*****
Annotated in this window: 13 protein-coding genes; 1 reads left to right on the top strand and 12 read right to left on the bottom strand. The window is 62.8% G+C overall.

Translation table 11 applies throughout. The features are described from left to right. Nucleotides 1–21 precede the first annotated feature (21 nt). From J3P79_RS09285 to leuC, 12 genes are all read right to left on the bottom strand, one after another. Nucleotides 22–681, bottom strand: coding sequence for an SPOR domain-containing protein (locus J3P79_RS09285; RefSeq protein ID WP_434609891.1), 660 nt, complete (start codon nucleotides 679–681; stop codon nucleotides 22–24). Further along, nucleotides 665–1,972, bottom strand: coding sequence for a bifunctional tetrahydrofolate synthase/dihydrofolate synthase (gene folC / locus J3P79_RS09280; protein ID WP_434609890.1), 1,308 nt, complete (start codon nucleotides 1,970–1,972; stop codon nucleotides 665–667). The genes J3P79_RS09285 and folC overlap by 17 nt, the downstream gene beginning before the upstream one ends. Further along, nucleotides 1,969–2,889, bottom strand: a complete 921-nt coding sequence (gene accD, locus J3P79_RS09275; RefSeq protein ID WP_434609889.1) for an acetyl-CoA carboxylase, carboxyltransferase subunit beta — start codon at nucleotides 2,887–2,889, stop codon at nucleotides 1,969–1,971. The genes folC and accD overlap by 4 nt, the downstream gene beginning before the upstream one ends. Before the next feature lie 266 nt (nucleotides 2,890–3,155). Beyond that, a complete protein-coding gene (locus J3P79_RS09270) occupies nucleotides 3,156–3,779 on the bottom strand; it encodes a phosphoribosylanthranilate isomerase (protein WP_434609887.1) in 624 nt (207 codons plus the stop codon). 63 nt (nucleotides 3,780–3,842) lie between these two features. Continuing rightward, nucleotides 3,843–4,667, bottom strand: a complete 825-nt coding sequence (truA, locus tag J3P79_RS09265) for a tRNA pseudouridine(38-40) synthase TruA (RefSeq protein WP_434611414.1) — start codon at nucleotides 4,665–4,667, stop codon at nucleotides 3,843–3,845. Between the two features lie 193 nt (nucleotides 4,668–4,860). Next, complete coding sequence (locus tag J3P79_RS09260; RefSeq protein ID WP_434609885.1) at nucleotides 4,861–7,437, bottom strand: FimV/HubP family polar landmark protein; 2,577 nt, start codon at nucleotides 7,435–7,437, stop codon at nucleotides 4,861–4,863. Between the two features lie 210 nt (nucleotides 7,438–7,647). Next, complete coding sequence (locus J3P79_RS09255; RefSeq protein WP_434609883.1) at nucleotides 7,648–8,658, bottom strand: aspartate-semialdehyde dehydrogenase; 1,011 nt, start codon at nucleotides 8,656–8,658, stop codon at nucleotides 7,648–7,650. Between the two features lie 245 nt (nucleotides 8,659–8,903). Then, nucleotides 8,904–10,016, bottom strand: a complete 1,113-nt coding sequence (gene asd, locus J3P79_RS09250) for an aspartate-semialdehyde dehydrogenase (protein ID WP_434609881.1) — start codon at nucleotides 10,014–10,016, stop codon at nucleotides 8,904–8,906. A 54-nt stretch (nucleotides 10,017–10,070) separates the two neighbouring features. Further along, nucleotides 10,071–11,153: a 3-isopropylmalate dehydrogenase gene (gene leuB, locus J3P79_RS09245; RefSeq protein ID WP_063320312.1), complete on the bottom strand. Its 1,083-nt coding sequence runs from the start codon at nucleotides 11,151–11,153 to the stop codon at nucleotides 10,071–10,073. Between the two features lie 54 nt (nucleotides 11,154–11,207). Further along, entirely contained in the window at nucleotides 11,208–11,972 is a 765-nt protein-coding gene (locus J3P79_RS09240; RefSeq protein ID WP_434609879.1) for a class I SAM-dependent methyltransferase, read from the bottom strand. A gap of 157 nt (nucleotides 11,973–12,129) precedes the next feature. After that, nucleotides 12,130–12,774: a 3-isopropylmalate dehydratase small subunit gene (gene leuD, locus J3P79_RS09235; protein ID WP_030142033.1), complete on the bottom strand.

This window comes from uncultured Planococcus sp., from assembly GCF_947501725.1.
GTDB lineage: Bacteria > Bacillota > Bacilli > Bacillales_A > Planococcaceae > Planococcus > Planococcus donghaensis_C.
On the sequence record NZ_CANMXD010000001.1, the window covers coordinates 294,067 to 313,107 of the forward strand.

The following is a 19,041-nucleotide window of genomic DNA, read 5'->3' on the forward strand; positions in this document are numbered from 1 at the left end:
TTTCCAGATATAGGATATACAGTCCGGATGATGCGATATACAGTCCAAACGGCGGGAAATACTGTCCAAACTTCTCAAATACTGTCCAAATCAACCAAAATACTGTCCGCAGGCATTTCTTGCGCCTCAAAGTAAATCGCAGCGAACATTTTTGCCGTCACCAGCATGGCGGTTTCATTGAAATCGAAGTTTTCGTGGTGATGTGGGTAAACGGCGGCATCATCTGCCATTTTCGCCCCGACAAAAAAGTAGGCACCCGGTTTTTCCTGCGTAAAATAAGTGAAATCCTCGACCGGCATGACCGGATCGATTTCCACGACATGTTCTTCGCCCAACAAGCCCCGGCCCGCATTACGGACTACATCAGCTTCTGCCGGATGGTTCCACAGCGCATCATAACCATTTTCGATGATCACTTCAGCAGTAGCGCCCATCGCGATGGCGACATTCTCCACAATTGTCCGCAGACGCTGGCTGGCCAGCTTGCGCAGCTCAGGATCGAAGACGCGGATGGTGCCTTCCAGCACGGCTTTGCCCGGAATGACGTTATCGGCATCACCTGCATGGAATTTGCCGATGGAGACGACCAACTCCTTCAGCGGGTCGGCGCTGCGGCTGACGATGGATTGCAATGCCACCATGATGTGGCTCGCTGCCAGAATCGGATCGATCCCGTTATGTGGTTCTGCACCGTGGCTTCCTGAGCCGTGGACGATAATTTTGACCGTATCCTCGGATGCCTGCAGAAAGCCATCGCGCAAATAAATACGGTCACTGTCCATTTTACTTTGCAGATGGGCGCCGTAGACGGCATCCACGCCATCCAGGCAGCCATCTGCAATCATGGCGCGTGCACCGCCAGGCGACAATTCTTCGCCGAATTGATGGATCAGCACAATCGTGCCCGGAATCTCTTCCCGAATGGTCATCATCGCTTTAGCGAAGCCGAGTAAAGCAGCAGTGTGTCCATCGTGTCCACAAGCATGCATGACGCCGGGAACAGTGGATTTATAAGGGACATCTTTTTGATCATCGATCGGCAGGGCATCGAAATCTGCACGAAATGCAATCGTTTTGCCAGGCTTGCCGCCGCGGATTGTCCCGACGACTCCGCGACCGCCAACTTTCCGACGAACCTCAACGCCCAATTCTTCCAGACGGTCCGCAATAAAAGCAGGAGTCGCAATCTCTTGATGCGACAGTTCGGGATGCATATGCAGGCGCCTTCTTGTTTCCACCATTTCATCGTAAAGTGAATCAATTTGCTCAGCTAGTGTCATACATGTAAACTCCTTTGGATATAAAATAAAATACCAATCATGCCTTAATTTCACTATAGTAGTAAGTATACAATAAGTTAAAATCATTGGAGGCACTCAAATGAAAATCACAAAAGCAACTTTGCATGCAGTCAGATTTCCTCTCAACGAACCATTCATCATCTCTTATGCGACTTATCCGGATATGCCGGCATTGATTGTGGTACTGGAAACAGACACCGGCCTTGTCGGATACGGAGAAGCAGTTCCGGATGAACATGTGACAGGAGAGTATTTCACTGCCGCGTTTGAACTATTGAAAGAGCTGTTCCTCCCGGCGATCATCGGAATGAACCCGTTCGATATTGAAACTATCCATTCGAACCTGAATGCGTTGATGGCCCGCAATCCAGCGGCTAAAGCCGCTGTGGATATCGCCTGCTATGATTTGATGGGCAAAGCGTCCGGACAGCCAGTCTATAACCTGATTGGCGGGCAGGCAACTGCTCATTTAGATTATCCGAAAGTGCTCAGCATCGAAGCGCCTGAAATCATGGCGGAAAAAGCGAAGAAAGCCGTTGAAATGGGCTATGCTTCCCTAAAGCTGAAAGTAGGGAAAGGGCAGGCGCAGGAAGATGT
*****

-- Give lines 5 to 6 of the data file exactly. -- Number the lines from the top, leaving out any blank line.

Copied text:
On the sequence record NZ_CANMXD010000001.1, the window covers coordinates 294,067 to 313,107 of the forward strand.

The following is a 19,041-nucleotide window of genomic DNA, read 5'->3' on the forward strand; positions in this document are numbered from 1 at the left end: